Biochemical Genetics

Definition

noun

A branch of genetics at a biochemical level and in which the relationship of genes and their control over the function of an enzyme is observed


Supplement

Biochemical genetics is a combination of biochemistry and genetics. Biochemistry deals largely with the structure and function of cellular components, such as proteins, carbohydrates, lipids, nucleic acids, and other biomolecules, and of their functions and transformations during life processes. Genetics is a basically a study in heredity, particularly the mechanisms of hereditary transmission, and the variation of inherited characteristics among similar or related organisms. Some of the branches of genetics include biochemical genetics, cytogenetics, developmental genetics, genetic engineering, etc. Thus, biochemical genetics is a branch of genetics that deals with the chemical structure of the genes and with the mechanisms by which the genes control and regulate the structure and synthesis of proteins. It studies the relationship of genes and their control over the function of enzymes in biochemical pathways. It is genetics in terms of the chemical (biochemical) events involved, as in the manner in which DNA molecules replicate and control the synthesis of specific enzymes by the genetic code.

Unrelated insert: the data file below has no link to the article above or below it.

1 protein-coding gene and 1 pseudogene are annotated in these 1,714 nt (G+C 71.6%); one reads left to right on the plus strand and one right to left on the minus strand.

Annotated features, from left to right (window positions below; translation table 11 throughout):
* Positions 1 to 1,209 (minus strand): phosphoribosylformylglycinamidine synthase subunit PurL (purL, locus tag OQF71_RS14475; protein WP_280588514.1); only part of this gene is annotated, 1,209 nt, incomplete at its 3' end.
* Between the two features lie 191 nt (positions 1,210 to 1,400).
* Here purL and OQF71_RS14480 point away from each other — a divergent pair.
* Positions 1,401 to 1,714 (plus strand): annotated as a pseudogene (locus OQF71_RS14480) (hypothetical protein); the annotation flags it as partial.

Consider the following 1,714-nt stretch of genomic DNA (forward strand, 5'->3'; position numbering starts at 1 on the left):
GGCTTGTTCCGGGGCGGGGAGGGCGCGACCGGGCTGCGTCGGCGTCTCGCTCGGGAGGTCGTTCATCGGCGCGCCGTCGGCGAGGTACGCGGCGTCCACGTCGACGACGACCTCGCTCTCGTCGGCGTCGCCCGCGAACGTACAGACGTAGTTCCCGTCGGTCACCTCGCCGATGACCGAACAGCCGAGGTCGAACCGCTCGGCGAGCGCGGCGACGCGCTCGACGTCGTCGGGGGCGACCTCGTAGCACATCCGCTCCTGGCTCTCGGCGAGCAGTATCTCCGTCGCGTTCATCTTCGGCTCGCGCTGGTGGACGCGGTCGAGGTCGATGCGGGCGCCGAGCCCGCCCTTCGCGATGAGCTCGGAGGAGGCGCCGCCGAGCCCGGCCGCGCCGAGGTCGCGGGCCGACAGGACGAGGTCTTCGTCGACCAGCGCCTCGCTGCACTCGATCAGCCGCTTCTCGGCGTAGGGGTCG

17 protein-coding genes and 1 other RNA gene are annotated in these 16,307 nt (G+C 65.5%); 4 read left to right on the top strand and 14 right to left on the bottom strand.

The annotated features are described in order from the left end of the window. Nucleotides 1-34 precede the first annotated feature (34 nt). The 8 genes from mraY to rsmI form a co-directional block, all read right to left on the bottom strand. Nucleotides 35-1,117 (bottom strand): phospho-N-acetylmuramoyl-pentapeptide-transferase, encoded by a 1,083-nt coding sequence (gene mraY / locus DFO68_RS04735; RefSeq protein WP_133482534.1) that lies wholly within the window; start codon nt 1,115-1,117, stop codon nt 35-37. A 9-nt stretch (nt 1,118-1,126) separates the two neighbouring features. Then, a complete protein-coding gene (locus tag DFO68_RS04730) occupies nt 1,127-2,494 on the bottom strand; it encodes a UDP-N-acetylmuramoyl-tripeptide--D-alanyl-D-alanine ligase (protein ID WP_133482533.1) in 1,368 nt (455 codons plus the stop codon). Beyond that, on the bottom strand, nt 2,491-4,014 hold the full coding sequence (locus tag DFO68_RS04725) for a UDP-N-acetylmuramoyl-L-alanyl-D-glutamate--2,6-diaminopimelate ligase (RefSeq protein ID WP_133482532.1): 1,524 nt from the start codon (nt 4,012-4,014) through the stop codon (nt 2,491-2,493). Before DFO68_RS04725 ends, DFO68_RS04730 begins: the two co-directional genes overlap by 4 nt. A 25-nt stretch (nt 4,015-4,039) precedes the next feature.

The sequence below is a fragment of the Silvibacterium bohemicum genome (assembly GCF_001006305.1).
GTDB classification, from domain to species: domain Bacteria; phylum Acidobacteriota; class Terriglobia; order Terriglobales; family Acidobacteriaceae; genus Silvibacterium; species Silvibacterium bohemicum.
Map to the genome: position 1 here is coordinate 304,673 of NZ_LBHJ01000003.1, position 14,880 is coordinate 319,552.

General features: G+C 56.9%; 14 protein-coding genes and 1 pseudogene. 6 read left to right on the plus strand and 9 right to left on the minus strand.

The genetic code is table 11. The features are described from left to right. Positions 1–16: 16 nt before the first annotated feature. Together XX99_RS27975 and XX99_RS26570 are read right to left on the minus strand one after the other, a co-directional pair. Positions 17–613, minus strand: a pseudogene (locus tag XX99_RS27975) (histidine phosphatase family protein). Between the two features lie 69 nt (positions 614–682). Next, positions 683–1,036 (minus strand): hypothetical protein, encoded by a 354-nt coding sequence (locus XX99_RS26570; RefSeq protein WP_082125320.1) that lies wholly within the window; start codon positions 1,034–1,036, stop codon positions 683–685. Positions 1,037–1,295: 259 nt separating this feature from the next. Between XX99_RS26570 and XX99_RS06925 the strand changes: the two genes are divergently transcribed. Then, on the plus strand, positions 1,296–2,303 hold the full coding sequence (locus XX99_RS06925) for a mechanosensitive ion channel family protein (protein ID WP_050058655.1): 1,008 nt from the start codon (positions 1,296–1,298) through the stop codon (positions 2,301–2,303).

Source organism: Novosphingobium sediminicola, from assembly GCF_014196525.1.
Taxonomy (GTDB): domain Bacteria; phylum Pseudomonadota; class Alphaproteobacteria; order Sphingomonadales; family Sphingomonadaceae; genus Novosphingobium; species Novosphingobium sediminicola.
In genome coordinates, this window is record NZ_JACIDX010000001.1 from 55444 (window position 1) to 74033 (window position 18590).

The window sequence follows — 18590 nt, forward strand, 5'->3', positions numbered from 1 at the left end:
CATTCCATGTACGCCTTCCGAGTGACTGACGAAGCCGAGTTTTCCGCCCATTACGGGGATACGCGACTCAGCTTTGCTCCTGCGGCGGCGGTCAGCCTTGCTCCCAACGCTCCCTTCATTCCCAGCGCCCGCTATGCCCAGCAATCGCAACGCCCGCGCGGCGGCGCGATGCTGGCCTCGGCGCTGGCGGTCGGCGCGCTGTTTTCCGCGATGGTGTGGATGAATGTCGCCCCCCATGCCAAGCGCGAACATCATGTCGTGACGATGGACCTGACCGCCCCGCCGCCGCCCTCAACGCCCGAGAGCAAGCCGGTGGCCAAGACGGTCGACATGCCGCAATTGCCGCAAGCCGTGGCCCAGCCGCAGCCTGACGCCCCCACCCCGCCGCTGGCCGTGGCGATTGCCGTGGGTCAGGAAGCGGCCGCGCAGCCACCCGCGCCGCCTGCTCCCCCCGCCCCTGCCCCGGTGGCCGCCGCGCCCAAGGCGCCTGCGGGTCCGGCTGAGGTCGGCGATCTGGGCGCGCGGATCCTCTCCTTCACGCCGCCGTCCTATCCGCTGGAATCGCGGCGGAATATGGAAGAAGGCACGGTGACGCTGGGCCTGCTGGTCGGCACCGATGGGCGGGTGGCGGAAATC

See also:

Retrieved from "http://m.biology-online.org/bodict/index.php?title=Biochemical_Genetics&oldid=100767"
First | Previous (Biochemical Evolution) | Next (Biochemical conversion process) | Last
Please contribute to this project, if you have more information about this term feel free to edit this page.